A Day on Safari
One thing you'll discover is that no two days on safari are ever the same or will be again. A waterhole in Linyanti whose only customer yesterday afternoon was a grumpy old warthog, is this morning the scene of mayhem as elephants jostle with giraffe, buffalo and antelope. Yesterday morning you might have been silently tracking a lion on foot with mixed feelings as to whether you really want to find it, and a sneaking suspicion that it's already found you. This morning all is right with the world as you drift down the Zambezi enjoying a sumptuous cooked breakfast on a pontoon as kingfishers dart into the river and a hippo submerges with a cavernous yawn.
Animals get up early, and so must you, whether you're waking in the palatial luxury of your 200sq metre suite at Singita, or popping your head out your private little fly camp deep in the Selous. A quick cup of coffee and a biscuit, then you're off in your open vehicle, on foot, by boat, on your horse, quadbike, camel, dugout canoe, or whatever other form of safari transportation you've chosen this morning. One thing you'll discover if it's your first time on safari is that you'll never starve. Even among the remotest safari camps there's a culture of performing culinary miracles. So you'll return mid-morning to an array of freshly baked breads just out of the oven, all kinds of things sizzling away on skillets, delicious fresh fruits and piping hot coffee. And so it goes on, with a light lunch before your siesta, cakes and tea at 3.30 before the afternoon activity, then a four course dinner with decent wines before you turn in. In the afternoon your safari activity tends to be more leisurely using vehicles and boats, and as the reddening sun sinks slowly in a huge African sky you invariably stop somewhere magically beautiful. The guide produces a folding table, linen tablecloth, a mobile cocktail cabinet, nibbles for the hungry and you enjoy the time honoured sundowner.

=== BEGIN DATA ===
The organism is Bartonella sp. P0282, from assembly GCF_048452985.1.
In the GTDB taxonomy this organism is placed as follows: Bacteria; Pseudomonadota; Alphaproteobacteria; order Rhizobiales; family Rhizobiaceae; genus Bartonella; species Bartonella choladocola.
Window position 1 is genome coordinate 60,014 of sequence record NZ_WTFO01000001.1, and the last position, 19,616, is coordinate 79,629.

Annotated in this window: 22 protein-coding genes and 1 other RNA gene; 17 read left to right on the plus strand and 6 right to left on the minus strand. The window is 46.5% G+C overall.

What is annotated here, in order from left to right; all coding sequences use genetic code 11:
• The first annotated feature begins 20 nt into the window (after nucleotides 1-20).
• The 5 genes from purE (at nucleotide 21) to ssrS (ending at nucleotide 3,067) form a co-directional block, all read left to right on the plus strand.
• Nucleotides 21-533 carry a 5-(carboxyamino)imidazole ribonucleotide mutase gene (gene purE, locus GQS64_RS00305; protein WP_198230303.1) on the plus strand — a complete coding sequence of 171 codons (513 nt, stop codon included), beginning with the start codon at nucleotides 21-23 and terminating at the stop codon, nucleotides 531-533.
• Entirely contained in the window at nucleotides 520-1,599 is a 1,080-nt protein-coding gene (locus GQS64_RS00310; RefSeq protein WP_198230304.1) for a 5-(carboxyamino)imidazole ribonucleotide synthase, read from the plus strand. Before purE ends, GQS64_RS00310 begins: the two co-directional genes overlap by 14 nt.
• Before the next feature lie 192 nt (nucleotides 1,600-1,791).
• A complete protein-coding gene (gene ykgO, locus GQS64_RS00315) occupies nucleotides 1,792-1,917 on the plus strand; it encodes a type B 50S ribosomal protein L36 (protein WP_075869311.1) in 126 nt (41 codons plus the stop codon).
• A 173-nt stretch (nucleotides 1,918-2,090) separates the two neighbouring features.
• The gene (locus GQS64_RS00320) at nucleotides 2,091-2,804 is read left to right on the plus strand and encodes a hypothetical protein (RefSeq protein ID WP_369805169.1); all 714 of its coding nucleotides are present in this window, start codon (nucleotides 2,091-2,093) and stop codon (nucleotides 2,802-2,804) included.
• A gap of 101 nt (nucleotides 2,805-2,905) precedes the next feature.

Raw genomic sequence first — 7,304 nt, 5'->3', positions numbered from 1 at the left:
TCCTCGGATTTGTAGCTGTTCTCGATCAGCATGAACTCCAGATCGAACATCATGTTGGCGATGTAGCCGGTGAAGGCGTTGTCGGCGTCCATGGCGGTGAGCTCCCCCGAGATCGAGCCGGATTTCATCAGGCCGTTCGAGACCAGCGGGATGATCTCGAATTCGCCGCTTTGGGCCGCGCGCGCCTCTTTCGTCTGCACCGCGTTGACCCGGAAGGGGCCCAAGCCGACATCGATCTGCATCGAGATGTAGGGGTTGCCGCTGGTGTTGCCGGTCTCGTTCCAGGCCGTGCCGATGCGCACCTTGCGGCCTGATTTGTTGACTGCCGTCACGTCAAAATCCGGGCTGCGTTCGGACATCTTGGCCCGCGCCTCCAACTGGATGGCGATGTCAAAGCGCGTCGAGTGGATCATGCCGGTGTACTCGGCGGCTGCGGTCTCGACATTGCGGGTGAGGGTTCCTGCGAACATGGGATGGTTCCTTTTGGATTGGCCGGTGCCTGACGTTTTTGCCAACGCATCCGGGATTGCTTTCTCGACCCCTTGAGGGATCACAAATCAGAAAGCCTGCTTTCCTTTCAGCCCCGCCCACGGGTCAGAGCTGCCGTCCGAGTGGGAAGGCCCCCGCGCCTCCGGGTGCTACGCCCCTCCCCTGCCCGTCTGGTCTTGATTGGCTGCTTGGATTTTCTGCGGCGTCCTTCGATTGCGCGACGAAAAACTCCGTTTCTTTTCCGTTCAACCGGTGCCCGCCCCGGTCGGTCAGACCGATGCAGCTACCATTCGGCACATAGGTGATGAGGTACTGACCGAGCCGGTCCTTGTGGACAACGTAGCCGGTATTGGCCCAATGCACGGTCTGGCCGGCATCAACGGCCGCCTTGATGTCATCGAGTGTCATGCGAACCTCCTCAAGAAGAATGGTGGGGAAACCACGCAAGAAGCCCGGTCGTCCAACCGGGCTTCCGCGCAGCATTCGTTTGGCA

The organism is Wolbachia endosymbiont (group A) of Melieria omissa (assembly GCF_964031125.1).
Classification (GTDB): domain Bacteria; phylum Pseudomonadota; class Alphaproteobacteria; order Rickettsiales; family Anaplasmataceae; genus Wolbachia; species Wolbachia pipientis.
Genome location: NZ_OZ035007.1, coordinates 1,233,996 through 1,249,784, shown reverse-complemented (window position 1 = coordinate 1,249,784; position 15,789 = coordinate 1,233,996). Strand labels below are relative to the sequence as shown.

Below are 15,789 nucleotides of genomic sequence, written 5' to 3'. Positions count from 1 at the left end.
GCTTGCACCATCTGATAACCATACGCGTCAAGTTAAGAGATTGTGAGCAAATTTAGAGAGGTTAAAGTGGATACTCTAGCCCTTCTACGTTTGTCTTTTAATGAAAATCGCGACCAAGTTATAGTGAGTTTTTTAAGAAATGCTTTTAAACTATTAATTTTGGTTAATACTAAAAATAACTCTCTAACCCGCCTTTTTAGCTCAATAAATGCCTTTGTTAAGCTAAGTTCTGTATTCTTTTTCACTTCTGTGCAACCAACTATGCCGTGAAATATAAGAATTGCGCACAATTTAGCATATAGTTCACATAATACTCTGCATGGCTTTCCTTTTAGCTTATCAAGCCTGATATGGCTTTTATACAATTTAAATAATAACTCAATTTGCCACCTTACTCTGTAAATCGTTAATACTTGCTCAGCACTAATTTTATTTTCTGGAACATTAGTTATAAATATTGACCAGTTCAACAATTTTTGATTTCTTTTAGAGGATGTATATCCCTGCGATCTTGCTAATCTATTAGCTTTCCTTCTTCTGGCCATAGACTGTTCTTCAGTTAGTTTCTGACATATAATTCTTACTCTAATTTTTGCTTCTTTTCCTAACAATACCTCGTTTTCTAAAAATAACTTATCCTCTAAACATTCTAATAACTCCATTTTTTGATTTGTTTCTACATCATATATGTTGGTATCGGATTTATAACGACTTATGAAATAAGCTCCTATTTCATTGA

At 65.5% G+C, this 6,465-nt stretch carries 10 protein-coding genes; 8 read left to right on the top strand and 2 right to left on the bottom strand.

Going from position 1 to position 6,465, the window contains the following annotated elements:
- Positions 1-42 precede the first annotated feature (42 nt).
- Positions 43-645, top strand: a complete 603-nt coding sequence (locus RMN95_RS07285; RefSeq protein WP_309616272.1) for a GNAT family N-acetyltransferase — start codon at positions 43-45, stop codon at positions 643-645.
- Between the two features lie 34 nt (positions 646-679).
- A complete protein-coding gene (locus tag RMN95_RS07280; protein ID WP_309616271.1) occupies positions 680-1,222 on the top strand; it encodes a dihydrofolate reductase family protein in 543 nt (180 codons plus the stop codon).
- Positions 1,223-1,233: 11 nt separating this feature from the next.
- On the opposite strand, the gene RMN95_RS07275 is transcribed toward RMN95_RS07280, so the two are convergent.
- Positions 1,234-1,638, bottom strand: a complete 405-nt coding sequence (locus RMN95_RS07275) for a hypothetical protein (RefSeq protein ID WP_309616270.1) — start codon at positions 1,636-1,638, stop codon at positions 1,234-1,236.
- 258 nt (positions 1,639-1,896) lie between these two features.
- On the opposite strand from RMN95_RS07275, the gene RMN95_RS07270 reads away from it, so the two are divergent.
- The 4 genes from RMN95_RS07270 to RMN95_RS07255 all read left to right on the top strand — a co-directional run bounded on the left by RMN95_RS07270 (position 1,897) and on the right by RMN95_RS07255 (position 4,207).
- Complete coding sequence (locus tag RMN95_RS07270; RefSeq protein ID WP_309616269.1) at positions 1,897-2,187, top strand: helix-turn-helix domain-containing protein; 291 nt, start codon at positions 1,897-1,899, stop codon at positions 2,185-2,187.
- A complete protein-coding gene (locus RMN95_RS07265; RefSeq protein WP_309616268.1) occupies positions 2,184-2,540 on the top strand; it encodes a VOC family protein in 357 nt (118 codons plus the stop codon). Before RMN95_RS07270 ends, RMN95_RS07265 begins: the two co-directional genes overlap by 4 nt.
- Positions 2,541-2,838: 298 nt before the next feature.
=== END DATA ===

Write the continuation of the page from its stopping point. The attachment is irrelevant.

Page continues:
First a couple of bright stars emerge, then with surprising suddenness it's dark, and you think to yourself that, yes, there probably are 100 million stars in the galaxy. On the way back your musings might be broken by the sight of prowling leopard or a solitary owl picked out in the harmless beam of the spotlight. We like you to stay in camps and lodges that are the "real thing", so you might nod off to sleep to the sawing call of a leopard, the laughter of a hippopotamus, a rhythmic munching sound as a buffalo chews grass outside, the occasional rending crack as an elephant tears a branch from a tree or the distant grunting roar of a male lion. Wake to a chorus of birdsong.
If you fancy a dozen days on safari, give us a call.